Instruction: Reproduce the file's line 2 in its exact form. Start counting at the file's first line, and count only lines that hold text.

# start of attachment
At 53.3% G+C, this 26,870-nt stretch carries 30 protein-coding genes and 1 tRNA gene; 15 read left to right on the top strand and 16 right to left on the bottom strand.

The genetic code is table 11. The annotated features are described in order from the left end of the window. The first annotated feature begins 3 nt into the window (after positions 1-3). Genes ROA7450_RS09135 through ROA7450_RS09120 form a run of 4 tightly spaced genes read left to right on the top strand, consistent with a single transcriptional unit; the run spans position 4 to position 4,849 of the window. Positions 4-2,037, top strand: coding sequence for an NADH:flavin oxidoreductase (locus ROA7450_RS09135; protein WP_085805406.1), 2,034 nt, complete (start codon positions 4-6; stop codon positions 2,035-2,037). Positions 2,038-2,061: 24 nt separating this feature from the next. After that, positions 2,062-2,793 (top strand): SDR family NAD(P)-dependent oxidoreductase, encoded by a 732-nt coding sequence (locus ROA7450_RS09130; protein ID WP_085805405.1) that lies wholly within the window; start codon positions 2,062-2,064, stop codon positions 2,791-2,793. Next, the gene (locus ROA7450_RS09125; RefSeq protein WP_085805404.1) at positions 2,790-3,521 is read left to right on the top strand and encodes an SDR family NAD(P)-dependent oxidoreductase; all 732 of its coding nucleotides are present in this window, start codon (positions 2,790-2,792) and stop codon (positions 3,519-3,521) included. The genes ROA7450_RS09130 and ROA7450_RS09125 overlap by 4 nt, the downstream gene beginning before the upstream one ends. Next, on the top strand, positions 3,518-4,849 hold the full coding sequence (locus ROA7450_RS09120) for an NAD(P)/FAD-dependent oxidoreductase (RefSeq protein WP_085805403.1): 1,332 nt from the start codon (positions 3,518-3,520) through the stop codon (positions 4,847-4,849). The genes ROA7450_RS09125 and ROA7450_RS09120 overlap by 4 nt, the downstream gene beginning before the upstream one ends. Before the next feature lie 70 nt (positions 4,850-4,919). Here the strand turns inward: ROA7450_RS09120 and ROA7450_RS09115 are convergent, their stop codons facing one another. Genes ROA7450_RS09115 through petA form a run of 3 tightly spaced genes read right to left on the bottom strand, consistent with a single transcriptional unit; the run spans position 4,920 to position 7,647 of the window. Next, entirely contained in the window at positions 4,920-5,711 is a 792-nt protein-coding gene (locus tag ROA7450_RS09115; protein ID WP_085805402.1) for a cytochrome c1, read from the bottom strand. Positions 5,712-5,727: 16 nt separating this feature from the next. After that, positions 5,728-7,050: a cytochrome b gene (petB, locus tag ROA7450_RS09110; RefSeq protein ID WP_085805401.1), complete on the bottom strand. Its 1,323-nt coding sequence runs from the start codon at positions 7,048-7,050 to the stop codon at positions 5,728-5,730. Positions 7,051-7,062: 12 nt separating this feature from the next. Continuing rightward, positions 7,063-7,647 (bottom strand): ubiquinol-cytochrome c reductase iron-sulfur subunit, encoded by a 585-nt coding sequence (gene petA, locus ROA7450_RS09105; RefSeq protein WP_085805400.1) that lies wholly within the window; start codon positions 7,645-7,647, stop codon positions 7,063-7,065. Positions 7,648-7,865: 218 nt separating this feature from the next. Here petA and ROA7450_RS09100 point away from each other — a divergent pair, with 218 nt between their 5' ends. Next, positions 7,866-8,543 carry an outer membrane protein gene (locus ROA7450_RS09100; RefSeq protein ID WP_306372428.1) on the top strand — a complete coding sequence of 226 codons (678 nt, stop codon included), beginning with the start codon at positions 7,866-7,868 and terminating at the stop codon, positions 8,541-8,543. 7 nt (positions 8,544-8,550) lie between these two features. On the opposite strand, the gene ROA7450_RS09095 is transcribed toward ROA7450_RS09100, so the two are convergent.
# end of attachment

The genetic code is table 11. The annotated features are described in order from the left end of the window. The first annotated feature begins 3 nt into the window (after positions 1-3). Genes ROA7450_RS09135 through ROA7450_RS09120 form a run of 4 tightly spaced genes read left to right on the top strand, consistent with a single transcriptional unit; the run spans position 4 to position 4,849 of the window. Positions 4-2,037, top strand: coding sequence for an NADH:flavin oxidoreductase (locus ROA7450_RS09135; protein WP_085805406.1), 2,034 nt, complete (start codon positions 4-6; stop codon positions 2,035-2,037). Positions 2,038-2,061: 24 nt separating this feature from the next. After that, positions 2,062-2,793 (top strand): SDR family NAD(P)-dependent oxidoreductase, encoded by a 732-nt coding sequence (locus ROA7450_RS09130; protein ID WP_085805405.1) that lies wholly within the window; start codon positions 2,062-2,064, stop codon positions 2,791-2,793. Next, the gene (locus ROA7450_RS09125; RefSeq protein WP_085805404.1) at positions 2,790-3,521 is read left to right on the top strand and encodes an SDR family NAD(P)-dependent oxidoreductase; all 732 of its coding nucleotides are present in this window, start codon (positions 2,790-2,792) and stop codon (positions 3,519-3,521) included. The genes ROA7450_RS09130 and ROA7450_RS09125 overlap by 4 nt, the downstream gene beginning before the upstream one ends. Next, on the top strand, positions 3,518-4,849 hold the full coding sequence (locus ROA7450_RS09120) for an NAD(P)/FAD-dependent oxidoreductase (RefSeq protein WP_085805403.1): 1,332 nt from the start codon (positions 3,518-3,520) through the stop codon (positions 4,847-4,849). The genes ROA7450_RS09125 and ROA7450_RS09120 overlap by 4 nt, the downstream gene beginning before the upstream one ends. Before the next feature lie 70 nt (positions 4,850-4,919). Here the strand turns inward: ROA7450_RS09120 and ROA7450_RS09115 are convergent, their stop codons facing one another. Genes ROA7450_RS09115 through petA form a run of 3 tightly spaced genes read right to left on the bottom strand, consistent with a single transcriptional unit; the run spans position 4,920 to position 7,647 of the window. Next, entirely contained in the window at positions 4,920-5,711 is a 792-nt protein-coding gene (locus tag ROA7450_RS09115; protein ID WP_085805402.1) for a cytochrome c1, read from the bottom strand. Positions 5,712-5,727: 16 nt separating this feature from the next. After that, positions 5,728-7,050: a cytochrome b gene (petB, locus tag ROA7450_RS09110; RefSeq protein ID WP_085805401.1), complete on the bottom strand. Its 1,323-nt coding sequence runs from the start codon at positions 7,048-7,050 to the stop codon at positions 5,728-5,730. Positions 7,051-7,062: 12 nt separating this feature from the next. Continuing rightward, positions 7,063-7,647 (bottom strand): ubiquinol-cytochrome c reductase iron-sulfur subunit, encoded by a 585-nt coding sequence (gene petA, locus ROA7450_RS09105; RefSeq protein WP_085805400.1) that lies wholly within the window; start codon positions 7,645-7,647, stop codon positions 7,063-7,065. Positions 7,648-7,865: 218 nt separating this feature from the next. Here petA and ROA7450_RS09100 point away from each other — a divergent pair, with 218 nt between their 5' ends. Next, positions 7,866-8,543 carry an outer membrane protein gene (locus ROA7450_RS09100; RefSeq protein ID WP_306372428.1) on the top strand — a complete coding sequence of 226 codons (678 nt, stop codon included), beginning with the start codon at positions 7,866-7,868 and terminating at the stop codon, positions 8,541-8,543. 7 nt (positions 8,544-8,550) lie between these two features. On the opposite strand, the gene ROA7450_RS09095 is transcribed toward ROA7450_RS09100, so the two are convergent.